• Art
  • Hardly a disgrace


Hardly a disgrace

Pakistani American playwright Ayad Akhtar's phenomenally-written "Disgraced" hits Theater am Kurfürstendamm starting Mar 2. How did the Pulitzer prize-winning play pan out on stage in City West? Does it go off with a bang or is it disgraceful?

Image for Hardly a disgrace
Photo by Katarina Ivanisevic

Ayad Akhtar’s Pulitzer Prize-winning play Disgraced gets a German translation at Theater am Kurfürstendamm starting March 2 at 20:00.

It’s an odd mix hanging around the bar at the premiere of Disgraced. Shermin Langhoff, Gorki Theater intendent and champion of post-migratory theatre, is here. There are also the old-school Wessis you might expect on Kurfürstendamm: perfect white coifs, Chanel pumps and matching handbag. Which is to say that the German translation of Ayad Akhtar’s play running at Theater am Kurfürstendamm speaks, somehow, to an incredibly wide range of Berliners, mirroring its popularity worldwide.

It’s a real playwright’s play, in the same “elite Americans go unhinged” tradition of God of Carnage and Who’s Afraid of Virginia Woolf?. It’s funny-painful; the diverse cast of characters is inclusive and nuanced. No surprise, then, that Disgraced gained Akhtar a Pulitzer Prize and a Tony nod.

The very existence of this production raises a different question: how do you come to grips with challenging themes in mainstream German theatre? How does this distinctly post-9/11 American drama play in Berlin, where the politics of assimilation are so different?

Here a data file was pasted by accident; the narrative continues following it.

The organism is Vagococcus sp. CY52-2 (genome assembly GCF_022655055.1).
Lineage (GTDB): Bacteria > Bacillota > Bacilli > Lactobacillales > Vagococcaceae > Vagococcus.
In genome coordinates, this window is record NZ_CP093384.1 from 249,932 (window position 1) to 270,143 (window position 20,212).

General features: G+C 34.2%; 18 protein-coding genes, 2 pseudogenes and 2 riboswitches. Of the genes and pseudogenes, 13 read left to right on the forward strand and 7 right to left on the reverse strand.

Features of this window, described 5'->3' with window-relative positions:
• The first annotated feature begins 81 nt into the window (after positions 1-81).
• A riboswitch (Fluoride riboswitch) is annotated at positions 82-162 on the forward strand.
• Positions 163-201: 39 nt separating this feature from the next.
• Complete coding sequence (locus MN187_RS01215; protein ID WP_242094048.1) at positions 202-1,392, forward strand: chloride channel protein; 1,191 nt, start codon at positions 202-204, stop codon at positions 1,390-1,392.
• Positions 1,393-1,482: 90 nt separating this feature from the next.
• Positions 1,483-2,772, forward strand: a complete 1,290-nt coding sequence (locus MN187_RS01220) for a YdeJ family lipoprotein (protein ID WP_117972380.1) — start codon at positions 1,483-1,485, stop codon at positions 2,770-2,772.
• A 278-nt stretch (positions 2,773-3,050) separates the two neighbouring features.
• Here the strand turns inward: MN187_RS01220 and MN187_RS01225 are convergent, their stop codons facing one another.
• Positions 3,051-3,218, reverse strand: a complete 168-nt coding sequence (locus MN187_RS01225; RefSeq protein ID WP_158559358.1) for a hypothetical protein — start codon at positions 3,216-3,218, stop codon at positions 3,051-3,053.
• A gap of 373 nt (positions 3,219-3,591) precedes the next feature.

Akhtar has made a career of creating flawed Muslim-American characters grappling with their identities, and Disgraced’s ambivalence about code-switching could have come across as too raw for international audiences. But somehow, the heterogeneity of the audience and polyphony of the play itself prevent it.

The climax is a dinner party hosted by the protagonist, Amir, a Pakistani-American corporate lawyer who has turned away from his Muslim upbringing and now worships at the altar of $600 shirts. His white wife, Emily, stumps for the Quran, while the abstract Islamic themes of her paintings have drawn her close to Jewish Whitney Museum curator Isaac. Isaac’s African-American wife Jory is a partner at Amir’s firm: turns out they are both up for the same promotion. The couples start talking about religion and politics. Guess what happens.

Except, of course, that the writing is so good. But this production doesn’t quite know what to do with it. The director and the role of Emily have been re-placed somewhat last-minute, and it shows, from dropped lines to staccato pacing.

The actors seem not-quite-at-home with one another, a discomfort that doesn’t sit well in such an already-uncomfortable space. A bit of flubbed fight choreography was especially ruinous. Disgraced should feel like a powder keg – and hopefully, by this point in the run, it does. 

GEÄCHTET (Disgraced) Mar 2-5, 9-12, 16-19, 23-26, 20:00; Mar 6, 13, 20, 27, 18:00 (English surtitles on Saturdays) | Theater am Kurfürstendamm, Kurfürstendamm 206, Charlottenburg, U-Bhf Uhlandstraße

Originally published in issue #147, March 2016.